Every informational frame 88, FIG. 3B, is assigned with a message id (tx-- mid) 94 and a message sequence number (mseq) 98. All frames of one message carries the same message id 94, but different message sequence numbers 98. One or more informational frames 88 make up a data block or an application message. Every new message is assigned with a new message id 94 of modulo four (range of zero-three). Every informational frame is assigned with a sequence number of modulo four (range of zero-three). A sequence number 98 is reset to zero for each new block of a new message. The message sequence number (mseq) 98, message id (tx-- mid) 94, and channel id (ch-- id) 82 is used to detect lost or out-of-sequence frames.

The More-bit, or M-bit, field 96, FIG. 3B, of an informational frame 88 contains a zero when this frame is the last frame of a message. The M-bit code 96 indicates whether or not the frame is the last frame of the message. The M-bit field 96 of an informational frame 88 contains one when one or more frames of a message are to come. An ACK or NACK is generated to indicate to the sending device, either IST 56, FIG. 2, or the system 40, the successful or unsuccessful reception of a block or a message by the receiver. The window size of the preferred embodiment protocol is four which is equivalent to a data block. That is, the protocol allows up to four outstanding unacknowledged frames per logical channel, regardless of the number of blocks or messages spanned. The receiving device transmits an acknowledgement to the sender whenever an I-frame 88, FIG. 3B, with more bit code 96 equal to zero is received or an I-frame with mseq 98 equal to three is received. ACK's are selectively sent along or piggybacked with I-frames 88. NACK's are not transmitted along with I-frames 88. The maximum size of the data field 108 within an I-frame 88 is two hundred fifty-seven bytes long. The bits six and seven (first two bits) of all control bytes are set to insure the control field 104 is never needed to be escaped.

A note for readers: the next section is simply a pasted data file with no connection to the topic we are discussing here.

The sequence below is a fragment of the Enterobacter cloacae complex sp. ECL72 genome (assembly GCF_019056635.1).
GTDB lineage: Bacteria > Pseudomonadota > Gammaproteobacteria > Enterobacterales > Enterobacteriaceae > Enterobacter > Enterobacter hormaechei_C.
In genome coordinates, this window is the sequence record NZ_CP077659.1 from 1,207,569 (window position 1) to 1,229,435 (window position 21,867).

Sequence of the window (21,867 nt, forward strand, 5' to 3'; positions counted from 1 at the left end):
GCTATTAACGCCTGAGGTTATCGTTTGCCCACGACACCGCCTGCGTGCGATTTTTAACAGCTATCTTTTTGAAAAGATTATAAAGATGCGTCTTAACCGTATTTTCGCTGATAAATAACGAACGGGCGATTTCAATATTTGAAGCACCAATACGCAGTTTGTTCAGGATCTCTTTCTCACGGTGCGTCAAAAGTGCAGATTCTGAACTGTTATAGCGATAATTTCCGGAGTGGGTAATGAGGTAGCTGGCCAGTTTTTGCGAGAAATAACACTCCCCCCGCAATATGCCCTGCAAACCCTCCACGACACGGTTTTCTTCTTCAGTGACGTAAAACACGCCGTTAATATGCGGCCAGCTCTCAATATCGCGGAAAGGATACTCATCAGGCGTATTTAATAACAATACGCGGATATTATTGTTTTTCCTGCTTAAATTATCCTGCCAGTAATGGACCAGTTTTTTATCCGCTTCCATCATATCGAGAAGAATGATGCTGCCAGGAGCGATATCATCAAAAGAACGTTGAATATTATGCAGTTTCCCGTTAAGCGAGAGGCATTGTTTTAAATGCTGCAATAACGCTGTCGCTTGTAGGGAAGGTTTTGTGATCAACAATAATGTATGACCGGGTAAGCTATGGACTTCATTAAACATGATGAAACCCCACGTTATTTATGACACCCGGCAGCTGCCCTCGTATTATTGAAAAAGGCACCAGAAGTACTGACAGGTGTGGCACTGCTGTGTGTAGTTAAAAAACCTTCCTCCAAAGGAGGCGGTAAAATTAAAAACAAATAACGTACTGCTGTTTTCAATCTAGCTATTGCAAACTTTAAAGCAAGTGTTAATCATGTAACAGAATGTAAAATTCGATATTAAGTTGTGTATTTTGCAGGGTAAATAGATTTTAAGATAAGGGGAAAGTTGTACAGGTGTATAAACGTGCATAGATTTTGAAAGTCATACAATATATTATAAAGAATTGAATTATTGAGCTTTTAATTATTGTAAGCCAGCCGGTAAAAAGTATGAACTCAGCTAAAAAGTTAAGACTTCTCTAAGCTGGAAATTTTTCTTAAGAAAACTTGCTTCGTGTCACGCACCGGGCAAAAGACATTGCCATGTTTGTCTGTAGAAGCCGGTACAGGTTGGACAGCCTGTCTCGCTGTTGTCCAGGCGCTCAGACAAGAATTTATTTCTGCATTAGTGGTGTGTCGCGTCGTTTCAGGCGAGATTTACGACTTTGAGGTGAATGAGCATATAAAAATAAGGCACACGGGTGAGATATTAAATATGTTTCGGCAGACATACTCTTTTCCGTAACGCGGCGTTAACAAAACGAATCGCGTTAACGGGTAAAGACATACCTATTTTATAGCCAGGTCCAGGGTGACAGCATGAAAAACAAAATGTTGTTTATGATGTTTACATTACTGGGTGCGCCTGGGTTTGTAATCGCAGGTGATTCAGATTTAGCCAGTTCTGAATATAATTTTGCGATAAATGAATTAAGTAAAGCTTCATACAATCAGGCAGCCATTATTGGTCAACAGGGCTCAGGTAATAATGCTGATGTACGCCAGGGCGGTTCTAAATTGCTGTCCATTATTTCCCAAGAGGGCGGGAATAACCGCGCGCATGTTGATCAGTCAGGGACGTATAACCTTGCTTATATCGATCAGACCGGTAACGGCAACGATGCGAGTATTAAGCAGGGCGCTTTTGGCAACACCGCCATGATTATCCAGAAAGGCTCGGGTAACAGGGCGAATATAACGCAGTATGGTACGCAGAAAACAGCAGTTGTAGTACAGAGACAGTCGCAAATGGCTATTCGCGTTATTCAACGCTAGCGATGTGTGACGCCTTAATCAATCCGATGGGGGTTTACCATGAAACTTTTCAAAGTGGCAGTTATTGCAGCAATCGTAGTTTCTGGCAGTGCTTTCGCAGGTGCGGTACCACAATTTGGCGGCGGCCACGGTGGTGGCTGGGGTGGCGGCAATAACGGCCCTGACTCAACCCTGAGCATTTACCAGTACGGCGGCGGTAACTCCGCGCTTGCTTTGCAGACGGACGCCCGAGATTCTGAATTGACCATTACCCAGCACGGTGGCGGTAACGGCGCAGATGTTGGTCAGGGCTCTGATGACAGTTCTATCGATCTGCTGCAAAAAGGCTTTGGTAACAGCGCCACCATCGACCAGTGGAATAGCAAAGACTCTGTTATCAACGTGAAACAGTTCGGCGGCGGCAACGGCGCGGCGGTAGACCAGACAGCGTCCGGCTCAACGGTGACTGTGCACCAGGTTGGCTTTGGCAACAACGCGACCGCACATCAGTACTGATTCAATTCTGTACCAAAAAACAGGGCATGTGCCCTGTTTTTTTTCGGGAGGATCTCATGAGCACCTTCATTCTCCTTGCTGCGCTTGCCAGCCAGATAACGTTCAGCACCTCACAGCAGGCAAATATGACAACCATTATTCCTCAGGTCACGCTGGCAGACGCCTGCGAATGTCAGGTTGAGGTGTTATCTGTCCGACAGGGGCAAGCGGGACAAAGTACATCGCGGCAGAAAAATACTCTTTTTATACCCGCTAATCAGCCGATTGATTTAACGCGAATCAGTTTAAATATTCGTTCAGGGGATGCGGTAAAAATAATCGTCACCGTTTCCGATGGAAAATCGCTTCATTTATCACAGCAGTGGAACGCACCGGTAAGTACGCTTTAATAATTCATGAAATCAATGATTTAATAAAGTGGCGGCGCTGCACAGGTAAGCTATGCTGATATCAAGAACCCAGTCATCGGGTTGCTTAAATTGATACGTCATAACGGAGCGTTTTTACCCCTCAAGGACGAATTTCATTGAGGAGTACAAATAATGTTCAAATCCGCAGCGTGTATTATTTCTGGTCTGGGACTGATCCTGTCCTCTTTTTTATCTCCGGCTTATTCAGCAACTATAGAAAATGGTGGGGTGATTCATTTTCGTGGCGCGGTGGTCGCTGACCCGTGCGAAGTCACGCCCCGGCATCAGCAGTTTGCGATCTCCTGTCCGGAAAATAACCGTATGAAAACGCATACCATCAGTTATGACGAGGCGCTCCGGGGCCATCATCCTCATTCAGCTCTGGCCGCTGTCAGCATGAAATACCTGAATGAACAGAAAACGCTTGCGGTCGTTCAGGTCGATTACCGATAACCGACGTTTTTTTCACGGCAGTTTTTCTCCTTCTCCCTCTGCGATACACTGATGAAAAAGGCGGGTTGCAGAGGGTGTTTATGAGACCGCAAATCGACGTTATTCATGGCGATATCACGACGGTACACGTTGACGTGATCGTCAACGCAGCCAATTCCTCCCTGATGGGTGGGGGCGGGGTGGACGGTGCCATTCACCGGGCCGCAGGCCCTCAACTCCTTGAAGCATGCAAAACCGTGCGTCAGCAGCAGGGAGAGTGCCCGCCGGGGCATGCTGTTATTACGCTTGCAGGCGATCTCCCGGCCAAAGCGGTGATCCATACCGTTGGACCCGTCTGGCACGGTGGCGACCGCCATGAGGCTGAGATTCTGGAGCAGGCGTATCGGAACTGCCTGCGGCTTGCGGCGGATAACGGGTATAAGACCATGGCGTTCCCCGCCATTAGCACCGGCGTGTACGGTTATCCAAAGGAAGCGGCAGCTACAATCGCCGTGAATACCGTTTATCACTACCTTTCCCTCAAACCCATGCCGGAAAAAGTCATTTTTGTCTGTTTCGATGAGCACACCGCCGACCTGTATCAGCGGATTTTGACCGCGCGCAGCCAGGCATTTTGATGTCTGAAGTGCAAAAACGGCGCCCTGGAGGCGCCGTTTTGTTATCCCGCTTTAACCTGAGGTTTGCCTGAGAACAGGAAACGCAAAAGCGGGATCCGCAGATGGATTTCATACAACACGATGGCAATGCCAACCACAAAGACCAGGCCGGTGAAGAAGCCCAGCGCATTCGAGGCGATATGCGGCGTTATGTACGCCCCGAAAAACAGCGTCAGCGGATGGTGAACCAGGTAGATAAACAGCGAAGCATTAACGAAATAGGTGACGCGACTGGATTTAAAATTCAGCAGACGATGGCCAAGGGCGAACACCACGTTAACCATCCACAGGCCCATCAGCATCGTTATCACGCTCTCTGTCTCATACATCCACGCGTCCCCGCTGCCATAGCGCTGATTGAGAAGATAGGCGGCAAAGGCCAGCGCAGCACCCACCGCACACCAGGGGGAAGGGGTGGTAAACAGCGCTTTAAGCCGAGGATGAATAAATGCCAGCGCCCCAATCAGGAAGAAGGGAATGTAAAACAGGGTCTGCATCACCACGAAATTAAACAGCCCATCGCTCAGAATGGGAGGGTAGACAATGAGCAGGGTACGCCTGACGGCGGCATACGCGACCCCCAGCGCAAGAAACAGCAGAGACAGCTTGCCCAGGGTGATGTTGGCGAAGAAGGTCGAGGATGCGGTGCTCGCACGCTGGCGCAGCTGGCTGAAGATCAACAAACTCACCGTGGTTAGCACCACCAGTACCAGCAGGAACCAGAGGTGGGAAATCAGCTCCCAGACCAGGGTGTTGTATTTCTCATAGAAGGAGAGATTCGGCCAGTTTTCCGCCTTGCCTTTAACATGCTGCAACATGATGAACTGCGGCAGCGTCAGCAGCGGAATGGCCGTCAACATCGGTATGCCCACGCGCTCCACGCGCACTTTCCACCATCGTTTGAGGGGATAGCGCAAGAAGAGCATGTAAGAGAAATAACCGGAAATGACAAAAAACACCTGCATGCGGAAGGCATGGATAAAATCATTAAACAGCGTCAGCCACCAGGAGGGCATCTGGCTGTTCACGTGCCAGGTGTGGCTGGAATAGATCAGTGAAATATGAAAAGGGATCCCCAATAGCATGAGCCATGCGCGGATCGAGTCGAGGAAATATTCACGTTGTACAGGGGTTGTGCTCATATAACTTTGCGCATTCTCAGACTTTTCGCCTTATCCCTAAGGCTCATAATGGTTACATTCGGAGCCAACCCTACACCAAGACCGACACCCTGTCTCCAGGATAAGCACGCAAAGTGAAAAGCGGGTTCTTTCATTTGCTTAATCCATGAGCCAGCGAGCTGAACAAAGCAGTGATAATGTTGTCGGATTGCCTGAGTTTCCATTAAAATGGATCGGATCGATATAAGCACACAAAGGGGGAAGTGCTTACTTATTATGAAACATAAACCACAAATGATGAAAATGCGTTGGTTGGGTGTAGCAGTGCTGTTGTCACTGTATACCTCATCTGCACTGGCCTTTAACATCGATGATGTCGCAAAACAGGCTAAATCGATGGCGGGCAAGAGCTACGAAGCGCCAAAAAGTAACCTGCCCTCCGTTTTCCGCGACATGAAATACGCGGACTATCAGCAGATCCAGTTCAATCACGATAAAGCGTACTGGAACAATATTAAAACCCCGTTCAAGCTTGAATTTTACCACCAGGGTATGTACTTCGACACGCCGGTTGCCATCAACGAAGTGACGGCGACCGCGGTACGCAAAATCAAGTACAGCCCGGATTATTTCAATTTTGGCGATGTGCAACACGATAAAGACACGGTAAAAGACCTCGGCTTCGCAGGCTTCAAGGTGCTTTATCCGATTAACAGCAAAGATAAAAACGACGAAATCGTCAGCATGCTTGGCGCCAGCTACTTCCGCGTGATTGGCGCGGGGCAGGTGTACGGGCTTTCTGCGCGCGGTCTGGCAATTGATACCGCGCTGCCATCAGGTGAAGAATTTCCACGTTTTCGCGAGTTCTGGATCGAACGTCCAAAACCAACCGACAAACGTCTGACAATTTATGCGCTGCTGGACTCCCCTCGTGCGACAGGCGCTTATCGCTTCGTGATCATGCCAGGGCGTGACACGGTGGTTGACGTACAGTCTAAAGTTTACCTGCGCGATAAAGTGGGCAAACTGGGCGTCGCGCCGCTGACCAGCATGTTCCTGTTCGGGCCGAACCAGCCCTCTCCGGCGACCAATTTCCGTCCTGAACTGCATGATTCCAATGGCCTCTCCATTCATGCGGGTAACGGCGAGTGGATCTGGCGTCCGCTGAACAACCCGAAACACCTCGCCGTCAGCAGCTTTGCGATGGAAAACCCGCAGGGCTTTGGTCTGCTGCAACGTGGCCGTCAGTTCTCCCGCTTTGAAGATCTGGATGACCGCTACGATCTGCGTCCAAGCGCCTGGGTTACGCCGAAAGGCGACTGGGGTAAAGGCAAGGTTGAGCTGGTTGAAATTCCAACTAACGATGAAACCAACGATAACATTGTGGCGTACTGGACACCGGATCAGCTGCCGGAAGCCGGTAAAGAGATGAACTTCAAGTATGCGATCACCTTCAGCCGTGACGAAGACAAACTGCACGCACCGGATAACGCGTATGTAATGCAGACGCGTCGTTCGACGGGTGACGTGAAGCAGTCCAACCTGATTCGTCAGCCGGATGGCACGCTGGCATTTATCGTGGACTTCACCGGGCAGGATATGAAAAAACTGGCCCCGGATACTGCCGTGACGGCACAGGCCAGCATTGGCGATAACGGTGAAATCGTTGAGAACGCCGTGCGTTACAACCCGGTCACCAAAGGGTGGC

Referring to FIG. 4, the frame format of the present invention consists of a one byte opening flag 68, a one, two or two hundred sixty two byte frame data section 70, three bytes for the frame check sequence 110 and one byte closing flag 74.